Indiana-based artist Tasha Lewis transforms the Conservatory’s gallery with thousands of magnetic cyanotype butterflies printed on cotton fabric. Her blue butterflies hover in mid-air and seem to swarm the space, blurring the connection between the natural and artificial worlds.
State School Board Deletes Evolution’s ‘Critical Analysis’
In a tense state school board meeting yesterday members voted to eliminate language in the state’s science standards that critics say opens the door to teaching intelligent design. The Ohio Board of Education voted eleven-to-four to delete material encouraging students to seek evidence for and against certain elements of evolutionary science. The board also directed a committee to study whether a replacement lesson plan is needed. The teaching of evolution has been a contentious issue for several years as WOSU’s Sam Hendren reports.
Relations between board members continued to be strained yesterday. When it was time to discuss the evolution teaching standards, board president Sue Westnedorf appeared to favor member Colleen Grady over Martha Wise.
Grady’s resolution asked the Ohio attorney general to rule on the constitutionality of certain teaching standards involving evolution. But in the end the board approved an amendment offered by Wise that sent the standards and the Critical Analysis lesson plan back to a committee – in effect eliminating them. Before the vote, Wise told board members that she believed the standards were flawed.
“16 scientific and academic organizations urged the board to reject the lesson. And I have a letter from the National Academy of Sciences saying the problems they pointed out to us two years ago were never fixed It is deeply unfair to the children of this state to mislead them about the nature of science Please, let’s set aside our differences and do the right thing for Ohio,” said Wise.
But a supporter, member Deborah Owens Fink pointed out that the Critical Analysis lesson plan was one of only several that dealt with evolution.
“This board is divided on this lesson; that’s clear to everyone. There is no mandate for this lesson; it’s a voluntary lesson. There’s 10 other lessons on evolution,” Ownes Fink said.
Owens Fink said opponents believed the lesson plan was a back-door attempt to teach intelligent design. And she said that removing it was incompatible with the goals of modern instruction.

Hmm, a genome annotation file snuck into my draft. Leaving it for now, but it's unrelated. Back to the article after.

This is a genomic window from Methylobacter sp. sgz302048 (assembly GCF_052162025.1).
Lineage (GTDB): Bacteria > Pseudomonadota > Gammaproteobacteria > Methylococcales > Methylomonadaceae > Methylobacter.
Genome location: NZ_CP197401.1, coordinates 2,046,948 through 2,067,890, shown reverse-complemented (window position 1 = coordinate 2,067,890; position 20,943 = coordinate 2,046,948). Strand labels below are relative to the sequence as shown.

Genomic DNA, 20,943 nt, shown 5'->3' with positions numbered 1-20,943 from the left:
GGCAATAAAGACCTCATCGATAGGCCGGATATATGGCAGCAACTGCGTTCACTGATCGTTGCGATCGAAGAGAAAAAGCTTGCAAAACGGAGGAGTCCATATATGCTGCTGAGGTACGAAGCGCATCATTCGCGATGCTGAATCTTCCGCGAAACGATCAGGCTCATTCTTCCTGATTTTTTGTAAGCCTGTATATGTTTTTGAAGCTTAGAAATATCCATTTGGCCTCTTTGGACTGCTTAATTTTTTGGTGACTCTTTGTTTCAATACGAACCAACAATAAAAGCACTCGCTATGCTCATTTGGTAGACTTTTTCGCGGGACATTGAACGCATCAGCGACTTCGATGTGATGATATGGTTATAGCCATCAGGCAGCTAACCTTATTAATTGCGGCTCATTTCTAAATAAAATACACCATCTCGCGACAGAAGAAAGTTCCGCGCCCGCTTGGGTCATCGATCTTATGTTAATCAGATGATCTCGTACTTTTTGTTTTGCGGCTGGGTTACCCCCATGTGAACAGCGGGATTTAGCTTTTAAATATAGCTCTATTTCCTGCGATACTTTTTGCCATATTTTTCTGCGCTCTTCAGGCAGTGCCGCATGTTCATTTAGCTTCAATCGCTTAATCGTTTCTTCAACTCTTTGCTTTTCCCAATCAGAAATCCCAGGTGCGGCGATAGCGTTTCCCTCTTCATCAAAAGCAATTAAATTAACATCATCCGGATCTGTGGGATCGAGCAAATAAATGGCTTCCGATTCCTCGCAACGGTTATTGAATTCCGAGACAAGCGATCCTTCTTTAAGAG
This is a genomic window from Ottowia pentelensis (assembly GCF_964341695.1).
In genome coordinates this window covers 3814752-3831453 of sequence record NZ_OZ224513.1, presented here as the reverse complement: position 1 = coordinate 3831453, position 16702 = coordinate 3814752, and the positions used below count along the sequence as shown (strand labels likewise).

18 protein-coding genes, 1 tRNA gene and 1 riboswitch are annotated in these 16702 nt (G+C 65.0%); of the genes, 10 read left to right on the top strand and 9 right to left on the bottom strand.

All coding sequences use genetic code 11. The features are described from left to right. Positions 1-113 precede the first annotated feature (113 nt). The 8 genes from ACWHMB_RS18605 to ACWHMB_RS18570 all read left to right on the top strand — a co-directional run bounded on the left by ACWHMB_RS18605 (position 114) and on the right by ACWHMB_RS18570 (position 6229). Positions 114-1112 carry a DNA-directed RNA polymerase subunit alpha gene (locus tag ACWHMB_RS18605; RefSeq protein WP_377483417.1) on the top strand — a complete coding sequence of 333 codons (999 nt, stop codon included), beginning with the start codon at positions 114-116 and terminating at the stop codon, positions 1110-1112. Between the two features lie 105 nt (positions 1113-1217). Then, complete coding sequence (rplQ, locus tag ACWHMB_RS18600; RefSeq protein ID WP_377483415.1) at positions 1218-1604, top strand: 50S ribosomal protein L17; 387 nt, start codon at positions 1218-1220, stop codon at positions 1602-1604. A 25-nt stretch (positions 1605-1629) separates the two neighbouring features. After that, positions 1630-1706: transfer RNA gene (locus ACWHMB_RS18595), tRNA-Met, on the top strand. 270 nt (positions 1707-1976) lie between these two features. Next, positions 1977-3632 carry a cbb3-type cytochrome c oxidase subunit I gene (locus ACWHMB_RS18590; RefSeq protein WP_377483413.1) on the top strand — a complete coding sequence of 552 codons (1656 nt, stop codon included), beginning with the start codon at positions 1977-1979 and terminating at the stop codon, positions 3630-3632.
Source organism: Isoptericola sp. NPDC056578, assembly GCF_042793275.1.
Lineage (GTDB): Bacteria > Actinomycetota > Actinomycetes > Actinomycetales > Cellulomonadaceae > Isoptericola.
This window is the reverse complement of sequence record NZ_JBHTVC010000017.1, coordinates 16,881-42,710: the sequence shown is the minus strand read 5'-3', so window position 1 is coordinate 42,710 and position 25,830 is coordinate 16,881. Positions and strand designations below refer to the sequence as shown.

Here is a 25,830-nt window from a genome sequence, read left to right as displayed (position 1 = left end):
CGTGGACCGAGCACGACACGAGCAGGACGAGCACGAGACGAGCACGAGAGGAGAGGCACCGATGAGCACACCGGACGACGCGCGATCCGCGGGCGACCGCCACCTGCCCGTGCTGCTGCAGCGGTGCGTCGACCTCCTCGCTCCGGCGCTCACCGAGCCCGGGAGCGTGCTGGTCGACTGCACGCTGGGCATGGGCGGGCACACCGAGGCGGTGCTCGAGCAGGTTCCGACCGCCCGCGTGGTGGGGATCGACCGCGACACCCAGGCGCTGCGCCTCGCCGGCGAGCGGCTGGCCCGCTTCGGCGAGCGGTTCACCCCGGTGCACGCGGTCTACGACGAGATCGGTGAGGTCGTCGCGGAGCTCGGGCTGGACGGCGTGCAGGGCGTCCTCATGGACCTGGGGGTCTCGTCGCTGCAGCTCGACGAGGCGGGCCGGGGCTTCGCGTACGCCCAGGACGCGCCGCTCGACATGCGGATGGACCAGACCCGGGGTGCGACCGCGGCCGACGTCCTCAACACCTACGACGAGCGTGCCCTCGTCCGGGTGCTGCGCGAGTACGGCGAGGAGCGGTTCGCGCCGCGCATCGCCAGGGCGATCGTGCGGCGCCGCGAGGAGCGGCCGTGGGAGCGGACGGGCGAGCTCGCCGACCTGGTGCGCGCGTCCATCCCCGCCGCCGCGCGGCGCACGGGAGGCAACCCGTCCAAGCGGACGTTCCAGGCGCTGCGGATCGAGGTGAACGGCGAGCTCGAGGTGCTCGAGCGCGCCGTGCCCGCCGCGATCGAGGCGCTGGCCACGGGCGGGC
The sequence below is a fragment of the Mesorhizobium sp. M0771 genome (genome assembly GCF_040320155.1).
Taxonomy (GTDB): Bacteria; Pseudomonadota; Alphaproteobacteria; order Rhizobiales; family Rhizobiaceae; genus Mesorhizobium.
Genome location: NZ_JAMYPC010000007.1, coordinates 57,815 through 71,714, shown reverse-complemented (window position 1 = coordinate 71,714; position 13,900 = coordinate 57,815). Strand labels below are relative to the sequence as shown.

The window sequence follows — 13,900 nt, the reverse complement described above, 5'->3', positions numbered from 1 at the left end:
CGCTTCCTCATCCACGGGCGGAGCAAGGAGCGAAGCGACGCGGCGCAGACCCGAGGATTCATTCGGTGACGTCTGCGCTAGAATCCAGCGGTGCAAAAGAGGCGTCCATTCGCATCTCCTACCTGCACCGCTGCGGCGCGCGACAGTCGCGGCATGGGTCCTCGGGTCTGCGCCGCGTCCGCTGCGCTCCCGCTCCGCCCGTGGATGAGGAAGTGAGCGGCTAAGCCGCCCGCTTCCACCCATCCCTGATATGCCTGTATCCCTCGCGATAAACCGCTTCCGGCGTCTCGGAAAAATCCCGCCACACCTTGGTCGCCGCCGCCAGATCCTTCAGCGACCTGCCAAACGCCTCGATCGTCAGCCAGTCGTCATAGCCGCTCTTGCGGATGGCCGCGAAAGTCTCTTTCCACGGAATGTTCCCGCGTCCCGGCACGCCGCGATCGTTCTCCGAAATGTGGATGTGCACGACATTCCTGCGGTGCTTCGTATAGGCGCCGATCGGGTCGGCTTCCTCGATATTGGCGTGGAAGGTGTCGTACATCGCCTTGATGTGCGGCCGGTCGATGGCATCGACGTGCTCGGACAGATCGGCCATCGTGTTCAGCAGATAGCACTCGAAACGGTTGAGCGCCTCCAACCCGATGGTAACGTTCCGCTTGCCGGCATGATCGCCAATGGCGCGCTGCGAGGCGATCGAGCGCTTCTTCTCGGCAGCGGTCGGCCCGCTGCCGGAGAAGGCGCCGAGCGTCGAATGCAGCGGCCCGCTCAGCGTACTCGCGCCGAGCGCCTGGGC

“Some of you have bought into this issue that it is very inappropriate for anyone to critically analyze evolution or to talk about the weaknesses of that theory. I find that very poor pedagogy and very inconsistent with what Ohioans in this great state want. And it’s very inconsistent with the notion that we’re going to try to create citizens that think critically, that can innovate and that can solve complex problems,” she said.
But the board’s Robin Hovis said a federal judge’s December ruling against teaching intelligent design to students in a Pennsylvania district meant a similar court challenge in Ohio was inevitable.”I believe that a majority of this board now considers this lesson planned to be scientifically flawed beyond repair and legally dangerous. Every week that goes by heightens the legal risk that an action may be brought against one of our public schools who’s using this lesson plan because it bears our seal of approval. We allow a ‘Dover Trap’ to remain if we leave this lesson plan on the shelf,” Hovis said.
Board member Martha Wise had tried last month but failed to have the controversial provision removed. She said yesterday’s measure picked up support because it instead sent the issue back to a committee for review.
“The shift was the negotiation to take it back to a committee for a process – to discuss the process. As long as we were able to get the lesson plan and the standard wording out, the shift was to allow it to go back to the Achievement Committee,” Wise said.
Both sides say this isn’t the end of the matter. Board member Virgil Brown of Cleveland – who voted with the majority yesterday – believes evolution will return.
“In all honesty, as far as the country is concerned, it’s been on-going for 80-some years. It’s not likely this is the final decision,” Brown said.